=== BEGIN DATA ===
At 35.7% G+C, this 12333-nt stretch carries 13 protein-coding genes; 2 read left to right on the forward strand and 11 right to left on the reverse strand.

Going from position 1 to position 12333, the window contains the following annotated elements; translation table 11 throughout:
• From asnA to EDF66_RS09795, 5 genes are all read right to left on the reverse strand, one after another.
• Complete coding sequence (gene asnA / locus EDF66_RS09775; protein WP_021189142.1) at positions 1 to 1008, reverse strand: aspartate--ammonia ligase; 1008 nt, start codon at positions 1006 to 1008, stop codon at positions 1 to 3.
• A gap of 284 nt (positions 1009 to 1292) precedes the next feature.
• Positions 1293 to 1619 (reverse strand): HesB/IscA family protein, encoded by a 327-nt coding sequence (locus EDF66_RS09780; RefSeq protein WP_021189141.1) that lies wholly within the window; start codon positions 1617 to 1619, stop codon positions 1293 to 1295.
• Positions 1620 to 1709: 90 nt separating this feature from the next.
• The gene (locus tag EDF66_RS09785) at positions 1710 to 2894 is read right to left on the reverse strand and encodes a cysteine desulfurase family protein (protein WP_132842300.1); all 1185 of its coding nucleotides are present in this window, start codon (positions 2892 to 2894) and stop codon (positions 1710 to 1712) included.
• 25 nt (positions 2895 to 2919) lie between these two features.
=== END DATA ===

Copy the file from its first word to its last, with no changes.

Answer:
At 35.7% G+C, this 12333-nt stretch carries 13 protein-coding genes; 2 read left to right on the forward strand and 11 right to left on the reverse strand.

Going from position 1 to position 12333, the window contains the following annotated elements; translation table 11 throughout:
• From asnA to EDF66_RS09795, 5 genes are all read right to left on the reverse strand, one after another.
• Complete coding sequence (gene asnA / locus EDF66_RS09775; protein WP_021189142.1) at positions 1 to 1008, reverse strand: aspartate--ammonia ligase; 1008 nt, start codon at positions 1006 to 1008, stop codon at positions 1 to 3.
• A gap of 284 nt (positions 1009 to 1292) precedes the next feature.
• Positions 1293 to 1619 (reverse strand): HesB/IscA family protein, encoded by a 327-nt coding sequence (locus EDF66_RS09780; RefSeq protein WP_021189141.1) that lies wholly within the window; start codon positions 1617 to 1619, stop codon positions 1293 to 1295.
• Positions 1620 to 1709: 90 nt separating this feature from the next.
• The gene (locus tag EDF66_RS09785) at positions 1710 to 2894 is read right to left on the reverse strand and encodes a cysteine desulfurase family protein (protein WP_132842300.1); all 1185 of its coding nucleotides are present in this window, start codon (positions 2892 to 2894) and stop codon (positions 1710 to 1712) included.
• 25 nt (positions 2895 to 2919) lie between these two features.